"Serenity Beach House". $209, gorgeous private pool, AC, full house includes 5 beds.

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Fairly new so not many reviews yet, but so far no one has anything negative to say about this fully equipped, amazing house with open air in the common areas, AC in the 2 bedrooms. $129 and in a gated community close to the beach. 

Costa Rica airbnb

This amazing pool with an absolutely killer view pretty much seals the deal for me. (Open air shower, AC, and modern furnishings aren't so bad either.) $247 -more than we would pay on our own BUT it sleeps 4 people comfortably with 2 bedrooms and 2 bathrooms, so split between two couples this house is a sweet deal.

Costa Rica airbnb

Infinity pool with an ocean view. AC and comfortable amenities as well as 2 bedrooms. $172

Honorable mention. Very simple cottages overlook the gorgeous Mango Valley, this place is an underrated gem. We stayed here one night because it's 25 minutes from SJO and we had an early flight the next morning- although I wouldn't recommend staying here for your entire trip, you can't beat this gorgeous little pool for $67 near the airport.

Also note: most of these places are near the Province of Guanacaste or Arenal volcano area but we stayed here two years ago in Dominical and absolutely loved it. The view is amazing and we saw a wild sloth chilling right outside our window. One of my favorite moments ever.

Now for the hard part. Will you stay somewhere with views of the valley or steps from the beach? Maybe a little of both? Life is full of tough decisions, isn't it ;) Hope I made it a little easier for you, though. Pura Vida.

Feel Good Friday

Things I'm loving right now.

WATCHING: You guys have to check out Little Big World on youtube (or Amazon Prime!). I stumbled on it today and it's amazing. Basically it's a series of time-lapses taken all over the world and edited with a tilt shift lens, which makes everything look miniature and adorable! Each episode is less than 3 minutes, so it's super fun and easy to watch.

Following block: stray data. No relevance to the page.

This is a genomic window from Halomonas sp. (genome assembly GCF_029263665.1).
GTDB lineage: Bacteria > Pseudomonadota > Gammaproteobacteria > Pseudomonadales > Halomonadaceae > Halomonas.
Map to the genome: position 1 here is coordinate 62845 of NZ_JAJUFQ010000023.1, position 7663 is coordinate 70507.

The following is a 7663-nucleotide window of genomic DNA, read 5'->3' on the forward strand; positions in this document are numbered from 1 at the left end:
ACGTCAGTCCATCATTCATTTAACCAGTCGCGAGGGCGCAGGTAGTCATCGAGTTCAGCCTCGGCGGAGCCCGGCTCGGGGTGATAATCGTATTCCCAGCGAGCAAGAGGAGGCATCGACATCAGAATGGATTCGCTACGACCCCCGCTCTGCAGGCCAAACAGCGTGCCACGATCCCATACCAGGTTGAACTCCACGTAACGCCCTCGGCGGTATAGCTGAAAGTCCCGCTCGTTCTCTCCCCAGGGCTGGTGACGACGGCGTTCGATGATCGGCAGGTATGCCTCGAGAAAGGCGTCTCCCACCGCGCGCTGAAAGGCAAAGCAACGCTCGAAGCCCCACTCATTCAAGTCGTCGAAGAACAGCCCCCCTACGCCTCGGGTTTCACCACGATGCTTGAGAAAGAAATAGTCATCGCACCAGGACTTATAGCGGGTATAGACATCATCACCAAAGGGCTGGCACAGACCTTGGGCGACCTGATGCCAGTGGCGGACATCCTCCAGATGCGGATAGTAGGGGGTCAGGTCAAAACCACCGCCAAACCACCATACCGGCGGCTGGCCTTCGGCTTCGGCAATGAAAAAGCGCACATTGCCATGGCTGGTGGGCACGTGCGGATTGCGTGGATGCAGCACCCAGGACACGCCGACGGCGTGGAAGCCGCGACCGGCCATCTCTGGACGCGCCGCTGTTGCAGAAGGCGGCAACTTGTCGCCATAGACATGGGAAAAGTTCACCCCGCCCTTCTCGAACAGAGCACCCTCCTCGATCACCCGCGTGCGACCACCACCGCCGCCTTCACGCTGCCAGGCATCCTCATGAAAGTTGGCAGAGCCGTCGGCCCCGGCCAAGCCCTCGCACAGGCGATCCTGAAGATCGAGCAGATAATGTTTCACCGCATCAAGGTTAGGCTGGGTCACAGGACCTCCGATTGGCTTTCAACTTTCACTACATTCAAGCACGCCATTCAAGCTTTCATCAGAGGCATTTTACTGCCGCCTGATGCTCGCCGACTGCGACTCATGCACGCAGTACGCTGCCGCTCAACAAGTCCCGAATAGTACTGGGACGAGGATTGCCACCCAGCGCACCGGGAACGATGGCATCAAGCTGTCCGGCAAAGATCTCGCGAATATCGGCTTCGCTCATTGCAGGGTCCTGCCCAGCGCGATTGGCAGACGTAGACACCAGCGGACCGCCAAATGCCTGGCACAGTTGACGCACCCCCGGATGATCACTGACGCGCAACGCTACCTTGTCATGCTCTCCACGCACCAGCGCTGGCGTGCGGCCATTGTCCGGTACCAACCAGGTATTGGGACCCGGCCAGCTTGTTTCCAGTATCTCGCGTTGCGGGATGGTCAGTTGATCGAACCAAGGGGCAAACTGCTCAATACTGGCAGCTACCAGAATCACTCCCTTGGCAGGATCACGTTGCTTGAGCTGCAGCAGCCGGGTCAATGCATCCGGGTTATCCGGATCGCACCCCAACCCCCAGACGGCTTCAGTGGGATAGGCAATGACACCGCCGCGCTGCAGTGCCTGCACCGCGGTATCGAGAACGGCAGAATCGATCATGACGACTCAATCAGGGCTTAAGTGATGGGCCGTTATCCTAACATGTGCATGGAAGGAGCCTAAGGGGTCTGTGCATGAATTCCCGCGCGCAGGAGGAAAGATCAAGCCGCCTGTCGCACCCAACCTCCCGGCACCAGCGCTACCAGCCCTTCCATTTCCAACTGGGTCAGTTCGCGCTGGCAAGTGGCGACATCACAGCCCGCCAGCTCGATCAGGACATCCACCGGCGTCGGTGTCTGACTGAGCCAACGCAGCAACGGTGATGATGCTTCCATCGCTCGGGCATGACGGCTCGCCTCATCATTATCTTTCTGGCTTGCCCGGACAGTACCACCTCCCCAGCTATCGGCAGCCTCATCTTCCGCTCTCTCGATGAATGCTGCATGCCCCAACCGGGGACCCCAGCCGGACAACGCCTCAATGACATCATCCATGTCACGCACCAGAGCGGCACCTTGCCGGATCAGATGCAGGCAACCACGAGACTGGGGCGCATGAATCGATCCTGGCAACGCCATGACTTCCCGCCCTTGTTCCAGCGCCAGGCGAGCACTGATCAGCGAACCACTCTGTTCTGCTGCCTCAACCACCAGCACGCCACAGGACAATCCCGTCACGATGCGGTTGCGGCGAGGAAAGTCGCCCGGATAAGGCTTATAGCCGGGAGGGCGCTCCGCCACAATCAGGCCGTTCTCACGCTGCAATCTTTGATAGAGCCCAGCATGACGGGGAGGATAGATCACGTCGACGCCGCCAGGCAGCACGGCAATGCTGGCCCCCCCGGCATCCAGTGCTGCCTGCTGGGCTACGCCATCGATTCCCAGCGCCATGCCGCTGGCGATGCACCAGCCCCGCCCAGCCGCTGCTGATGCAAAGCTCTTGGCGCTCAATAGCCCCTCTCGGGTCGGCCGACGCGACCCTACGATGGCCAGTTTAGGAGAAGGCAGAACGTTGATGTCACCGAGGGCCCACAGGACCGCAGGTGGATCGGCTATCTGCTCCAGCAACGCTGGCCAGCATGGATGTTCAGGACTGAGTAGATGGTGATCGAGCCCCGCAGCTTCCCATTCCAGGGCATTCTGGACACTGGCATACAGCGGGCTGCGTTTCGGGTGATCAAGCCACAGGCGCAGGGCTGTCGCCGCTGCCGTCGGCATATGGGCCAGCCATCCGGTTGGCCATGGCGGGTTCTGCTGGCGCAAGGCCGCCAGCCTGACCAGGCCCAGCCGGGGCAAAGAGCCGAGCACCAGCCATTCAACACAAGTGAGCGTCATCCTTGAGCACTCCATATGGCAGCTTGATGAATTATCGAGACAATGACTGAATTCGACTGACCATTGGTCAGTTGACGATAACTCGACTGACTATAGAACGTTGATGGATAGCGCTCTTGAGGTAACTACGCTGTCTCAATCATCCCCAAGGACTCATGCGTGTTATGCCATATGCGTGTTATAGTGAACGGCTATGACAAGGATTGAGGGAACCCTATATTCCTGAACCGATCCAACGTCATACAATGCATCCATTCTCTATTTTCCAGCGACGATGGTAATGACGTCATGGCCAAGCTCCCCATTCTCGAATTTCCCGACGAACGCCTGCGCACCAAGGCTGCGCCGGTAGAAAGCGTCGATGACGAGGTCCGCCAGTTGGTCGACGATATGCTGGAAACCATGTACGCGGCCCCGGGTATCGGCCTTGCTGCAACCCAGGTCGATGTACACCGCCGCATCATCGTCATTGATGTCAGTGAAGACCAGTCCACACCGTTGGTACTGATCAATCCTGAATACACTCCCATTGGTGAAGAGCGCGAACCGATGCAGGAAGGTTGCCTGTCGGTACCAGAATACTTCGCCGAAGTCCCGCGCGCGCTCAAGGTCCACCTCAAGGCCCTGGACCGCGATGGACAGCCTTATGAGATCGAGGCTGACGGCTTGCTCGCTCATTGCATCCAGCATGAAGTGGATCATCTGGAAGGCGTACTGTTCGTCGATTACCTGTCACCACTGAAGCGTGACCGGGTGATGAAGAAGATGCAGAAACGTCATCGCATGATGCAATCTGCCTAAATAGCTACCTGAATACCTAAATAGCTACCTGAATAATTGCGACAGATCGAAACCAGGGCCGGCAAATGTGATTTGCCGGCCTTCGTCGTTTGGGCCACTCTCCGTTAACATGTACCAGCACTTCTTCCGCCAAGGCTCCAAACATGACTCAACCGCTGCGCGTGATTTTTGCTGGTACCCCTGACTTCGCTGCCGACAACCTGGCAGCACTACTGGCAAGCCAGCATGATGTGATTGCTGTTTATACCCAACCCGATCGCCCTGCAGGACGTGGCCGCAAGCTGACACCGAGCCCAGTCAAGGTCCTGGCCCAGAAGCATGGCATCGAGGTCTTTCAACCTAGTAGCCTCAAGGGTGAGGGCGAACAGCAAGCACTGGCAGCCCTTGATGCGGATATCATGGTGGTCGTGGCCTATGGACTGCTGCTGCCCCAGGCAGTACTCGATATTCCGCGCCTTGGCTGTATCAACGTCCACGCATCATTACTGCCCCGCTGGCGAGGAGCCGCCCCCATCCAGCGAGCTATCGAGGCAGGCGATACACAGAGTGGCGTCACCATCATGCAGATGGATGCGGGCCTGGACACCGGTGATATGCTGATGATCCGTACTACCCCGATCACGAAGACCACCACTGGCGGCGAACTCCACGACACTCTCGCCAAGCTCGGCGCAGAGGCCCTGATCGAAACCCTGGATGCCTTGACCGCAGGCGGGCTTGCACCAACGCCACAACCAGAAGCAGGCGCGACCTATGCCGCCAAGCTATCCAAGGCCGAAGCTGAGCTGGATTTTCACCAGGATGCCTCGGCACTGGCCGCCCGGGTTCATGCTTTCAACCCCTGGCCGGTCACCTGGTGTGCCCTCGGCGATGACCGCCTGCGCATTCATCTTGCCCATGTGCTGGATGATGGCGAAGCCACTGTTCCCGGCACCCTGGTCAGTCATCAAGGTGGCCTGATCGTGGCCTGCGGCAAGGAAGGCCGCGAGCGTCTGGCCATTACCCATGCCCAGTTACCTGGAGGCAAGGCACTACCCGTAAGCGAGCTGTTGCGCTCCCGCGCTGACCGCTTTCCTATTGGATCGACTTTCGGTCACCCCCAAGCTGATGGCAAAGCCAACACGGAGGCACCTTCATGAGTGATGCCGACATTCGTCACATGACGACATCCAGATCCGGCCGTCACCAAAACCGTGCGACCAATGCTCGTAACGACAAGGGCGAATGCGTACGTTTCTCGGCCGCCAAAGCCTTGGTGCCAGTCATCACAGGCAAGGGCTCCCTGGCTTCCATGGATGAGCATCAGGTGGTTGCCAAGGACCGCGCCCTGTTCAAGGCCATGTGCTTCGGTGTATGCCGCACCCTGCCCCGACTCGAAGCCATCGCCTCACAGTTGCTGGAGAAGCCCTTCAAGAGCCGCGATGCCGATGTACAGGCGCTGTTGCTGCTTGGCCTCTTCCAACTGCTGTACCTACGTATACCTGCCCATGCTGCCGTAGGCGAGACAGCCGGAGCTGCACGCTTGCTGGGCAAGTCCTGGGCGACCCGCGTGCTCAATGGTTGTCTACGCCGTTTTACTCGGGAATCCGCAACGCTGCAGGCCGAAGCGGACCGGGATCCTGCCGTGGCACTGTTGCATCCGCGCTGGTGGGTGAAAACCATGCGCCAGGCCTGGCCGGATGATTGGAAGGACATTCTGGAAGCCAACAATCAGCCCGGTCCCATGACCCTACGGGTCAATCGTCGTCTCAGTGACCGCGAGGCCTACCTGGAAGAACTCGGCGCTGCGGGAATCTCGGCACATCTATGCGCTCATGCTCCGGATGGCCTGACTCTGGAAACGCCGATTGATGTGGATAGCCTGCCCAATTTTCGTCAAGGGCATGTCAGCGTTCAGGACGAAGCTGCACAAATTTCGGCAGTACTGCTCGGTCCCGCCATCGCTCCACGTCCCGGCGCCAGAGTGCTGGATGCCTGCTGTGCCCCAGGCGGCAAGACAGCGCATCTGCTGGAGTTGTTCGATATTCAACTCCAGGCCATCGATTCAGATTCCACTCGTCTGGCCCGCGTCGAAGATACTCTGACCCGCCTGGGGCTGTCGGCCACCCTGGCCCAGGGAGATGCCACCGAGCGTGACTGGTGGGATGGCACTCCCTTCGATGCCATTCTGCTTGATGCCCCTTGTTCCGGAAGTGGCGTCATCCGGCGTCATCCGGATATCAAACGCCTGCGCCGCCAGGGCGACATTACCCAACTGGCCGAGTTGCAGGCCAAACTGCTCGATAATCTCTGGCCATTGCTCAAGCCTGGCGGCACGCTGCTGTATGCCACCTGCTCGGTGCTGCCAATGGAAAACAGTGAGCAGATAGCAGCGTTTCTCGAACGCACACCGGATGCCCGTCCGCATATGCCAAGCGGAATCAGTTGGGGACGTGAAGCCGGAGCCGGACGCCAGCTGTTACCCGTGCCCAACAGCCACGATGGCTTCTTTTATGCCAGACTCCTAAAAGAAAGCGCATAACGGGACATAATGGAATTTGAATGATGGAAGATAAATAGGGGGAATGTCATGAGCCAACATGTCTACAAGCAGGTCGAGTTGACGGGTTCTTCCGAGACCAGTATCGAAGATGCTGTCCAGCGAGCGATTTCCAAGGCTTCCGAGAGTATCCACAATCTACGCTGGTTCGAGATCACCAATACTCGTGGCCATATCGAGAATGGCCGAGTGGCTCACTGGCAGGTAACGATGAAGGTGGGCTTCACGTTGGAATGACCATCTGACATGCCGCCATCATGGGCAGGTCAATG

PLANNING: Our trip to the Bahamas! We're staying on Long Island in March. If you have any tips for the Out Islands send them my way ;) If you're interested, you can follow along with my planning on my pinterest board.

LOVING: Design Love Fest's interior.

Design Love Fest

EATING: I got a juicer for Christmas so I've been doing a lot of experimenting. I like to keep track of the combinations I've used so I might post them here from time to time. Because I mean, those COLORS. So gorgeous right? Y'all have any fave juice recipes? 

carrot, ginger, apple, lemon. juice recipes.

WEARING: It's been unusually warm in OK for February. I've basically been living in a tank top with a light sweater and it's been bliss.

light sweater + tshirt+ tennis shoes

INSPIRING: I just stumbled on Charlotte Love's instagram and OMG it's fantastic.

Charlotte Love

WANTING: This burrito ring from bando.

Burrito ring from Bando

LISTENING TO: Feel good indie pop girl, Frankie Cosmos. We're taking a quick trip to Chicago to see her and Real Estate in May. SO PUMPED. Check her out here.

frankie cosmos